WASHINGTON — If you’ve wanted American elections to more resemble Europe’s — where big elections last weeks, not years — you’re getting your wish in 2020.
With the U.S. presidential election now exactly three months away, it remains on the news back-burner, even with Joe Biden’s vice-presidential selection and the conventions coming up within the next two weeks.
Think about the top news today: The coronavirus (deservedly so with more than 156,000 U.S. deaths), the tropical storm approaching Florida and the East Coast, Congress still unable to reach a deal on coronavirus relief, and President Trump’s threatening to ban TikTok.
The presidential election and Biden’s VP pick come after those stories.
And even when Biden announces his running mate and when the conventions begin (virtually) on Aug. 17, it’s an open question whether they will dominate the news — or continue to take a backseat.
Now this lack of news doesn’t mean voters are less interested in the election; voter interest is sky-high and so is expected turnout.
But it’s a significant departure from past election cycles, when the presidential race was the news driving everything else.
As CNN’s Harry Enten tweeted last week:
“We're under 100 days til election day (and way less than that til some people start voting via mail/absentee), and the election isn't close to being the top story right now. That's not something a lot of us are used to.”
Trump’s own coronavirus experts continue to contradict him
The Trump administration’s top coronavirus experts continue to contradict the president’s claims on the virus.
While Trump has promoted hydroxychloroquine as a way to combat the virus, here was Admiral Brett Giroir on “Meet the Press” yesterday: “The evidence just doesn't show that hydroxychloroquine is effective right now.”
While Trump continues not to wear a mask in public — with one notable exception — here was Giroir again: “Wearing a mask is incredibly important, but we have to have like 85 percent or 90 percent of individuals wearing a mask and avoiding crowds. That is essentially — gives you the same outcome as a complete shutdown.”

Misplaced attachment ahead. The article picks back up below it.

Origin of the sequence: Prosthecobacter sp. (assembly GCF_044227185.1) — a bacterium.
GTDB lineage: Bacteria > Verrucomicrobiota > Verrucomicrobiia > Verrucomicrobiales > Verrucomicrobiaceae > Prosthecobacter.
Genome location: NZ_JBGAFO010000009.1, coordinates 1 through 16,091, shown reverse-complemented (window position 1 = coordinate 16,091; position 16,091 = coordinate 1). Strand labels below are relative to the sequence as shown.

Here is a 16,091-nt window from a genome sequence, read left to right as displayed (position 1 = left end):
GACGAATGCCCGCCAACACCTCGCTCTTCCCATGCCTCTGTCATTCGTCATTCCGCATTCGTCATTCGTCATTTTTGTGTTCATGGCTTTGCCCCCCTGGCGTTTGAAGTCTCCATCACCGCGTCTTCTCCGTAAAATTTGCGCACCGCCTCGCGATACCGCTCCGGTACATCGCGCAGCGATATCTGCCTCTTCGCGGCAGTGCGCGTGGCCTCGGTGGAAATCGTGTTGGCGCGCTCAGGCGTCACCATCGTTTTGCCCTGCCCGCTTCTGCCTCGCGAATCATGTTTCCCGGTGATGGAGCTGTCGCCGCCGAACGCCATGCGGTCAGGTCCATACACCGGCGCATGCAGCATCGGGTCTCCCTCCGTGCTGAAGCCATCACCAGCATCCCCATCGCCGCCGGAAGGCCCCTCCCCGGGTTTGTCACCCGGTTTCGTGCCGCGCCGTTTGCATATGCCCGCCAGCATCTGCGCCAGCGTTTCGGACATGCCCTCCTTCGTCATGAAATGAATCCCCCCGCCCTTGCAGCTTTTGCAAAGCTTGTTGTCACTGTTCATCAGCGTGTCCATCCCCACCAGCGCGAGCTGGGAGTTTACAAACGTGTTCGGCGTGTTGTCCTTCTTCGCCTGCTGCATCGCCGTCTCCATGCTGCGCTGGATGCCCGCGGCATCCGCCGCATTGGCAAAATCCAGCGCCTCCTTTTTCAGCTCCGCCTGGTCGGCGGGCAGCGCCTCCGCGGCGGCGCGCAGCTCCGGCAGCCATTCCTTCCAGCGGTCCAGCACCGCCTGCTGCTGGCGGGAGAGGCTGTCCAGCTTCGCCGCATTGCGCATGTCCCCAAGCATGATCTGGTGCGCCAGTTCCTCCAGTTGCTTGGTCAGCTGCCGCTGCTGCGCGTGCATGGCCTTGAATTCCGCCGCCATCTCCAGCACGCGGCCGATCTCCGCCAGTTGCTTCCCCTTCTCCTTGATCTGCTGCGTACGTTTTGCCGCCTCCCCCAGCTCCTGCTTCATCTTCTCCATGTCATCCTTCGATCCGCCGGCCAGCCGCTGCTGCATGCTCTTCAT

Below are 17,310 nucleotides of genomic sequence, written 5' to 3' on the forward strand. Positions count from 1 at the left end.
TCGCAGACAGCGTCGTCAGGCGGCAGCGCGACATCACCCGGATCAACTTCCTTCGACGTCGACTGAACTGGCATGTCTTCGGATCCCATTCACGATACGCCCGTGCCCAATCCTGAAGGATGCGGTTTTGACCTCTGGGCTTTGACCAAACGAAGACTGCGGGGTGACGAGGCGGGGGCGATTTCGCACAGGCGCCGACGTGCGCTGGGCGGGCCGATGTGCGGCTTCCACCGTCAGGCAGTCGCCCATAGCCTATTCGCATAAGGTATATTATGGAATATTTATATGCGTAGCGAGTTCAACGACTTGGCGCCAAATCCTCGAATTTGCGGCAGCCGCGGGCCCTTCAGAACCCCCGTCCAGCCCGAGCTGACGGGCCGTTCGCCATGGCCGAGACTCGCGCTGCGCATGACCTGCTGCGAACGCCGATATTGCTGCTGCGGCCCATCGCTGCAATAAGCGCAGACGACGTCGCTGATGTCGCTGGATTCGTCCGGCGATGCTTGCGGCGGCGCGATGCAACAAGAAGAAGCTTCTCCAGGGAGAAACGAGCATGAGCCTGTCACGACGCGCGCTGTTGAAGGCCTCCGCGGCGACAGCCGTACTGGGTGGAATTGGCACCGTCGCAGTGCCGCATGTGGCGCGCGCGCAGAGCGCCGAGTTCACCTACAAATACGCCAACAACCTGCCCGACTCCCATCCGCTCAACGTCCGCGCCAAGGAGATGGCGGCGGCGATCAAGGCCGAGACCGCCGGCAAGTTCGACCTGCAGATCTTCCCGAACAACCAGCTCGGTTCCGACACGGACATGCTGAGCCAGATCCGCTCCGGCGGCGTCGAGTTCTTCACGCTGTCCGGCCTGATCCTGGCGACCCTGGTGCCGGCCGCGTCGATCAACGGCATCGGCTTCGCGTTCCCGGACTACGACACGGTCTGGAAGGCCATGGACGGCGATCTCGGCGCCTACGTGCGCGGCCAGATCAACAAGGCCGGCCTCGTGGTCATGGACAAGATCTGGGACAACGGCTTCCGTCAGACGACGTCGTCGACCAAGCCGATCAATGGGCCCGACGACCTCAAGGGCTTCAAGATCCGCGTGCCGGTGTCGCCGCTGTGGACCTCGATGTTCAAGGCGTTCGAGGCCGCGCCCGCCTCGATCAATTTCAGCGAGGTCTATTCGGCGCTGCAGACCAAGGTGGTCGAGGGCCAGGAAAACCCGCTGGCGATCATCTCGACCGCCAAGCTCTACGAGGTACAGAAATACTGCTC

While Trump attributes the current spike in coronavirus cases to more testing, here was Dr. Anthony Fauci speaking to Congress on Friday: “If you do more tests you are going to see more cases. But the increases that we are seeing are real increasing in cases as also reflected by increasing in hospitalization and increasing in deaths.”
And while Trump continues to talk about the virus as treating “embers,” here was Dr. Deborah Birx saying the coronavirus has become widespread: “But I want to be very clear. What we are seeing today is different from March and April. It is extraordinarily widespread. It's into the rural as equal urban areas... This epidemic right now is different, and it's wide — it's more widespread.”
If you want to know while polls show Trump getting low marks for his handling of the coronavirus, as well as his trust on the issue, this is a big part of the story.
Data Download: The numbers you need to know today
4,683,560: The number of confirmed cases of coronavirus in the United States, per the most recent data from NBC News and health officials. (That’s 177,399 more cases than Friday morning.)
156,137: The number of deaths in the United States from the virus so far. (That’s 2,835 more than Friday morning.)
56.81 million: The number of coronavirus tests that have been administered in the United States so far, according to researchers at The COVID Tracking Project.
Tweet of the day
News orgs MUST prepare themselves and viewers for realities of election night. One easy step: have Sec of States give estimate of absentee vote and explain how the counting works in their state. Transparency is going to be everything! https://t.co/CtHs5ahaZ5— amy walter (@amyewalter) August 3, 2020
2020 Vision: Karen Bass meets the scrutiny
Rep. Karen Bass, D-Calif., one of the finalists to be Joe Biden’s running mate, appeared on “Meet the Press” yesterday. Here were some of the highlights from the interview:
What makes her prepared to be a heartbeat away from the presidency?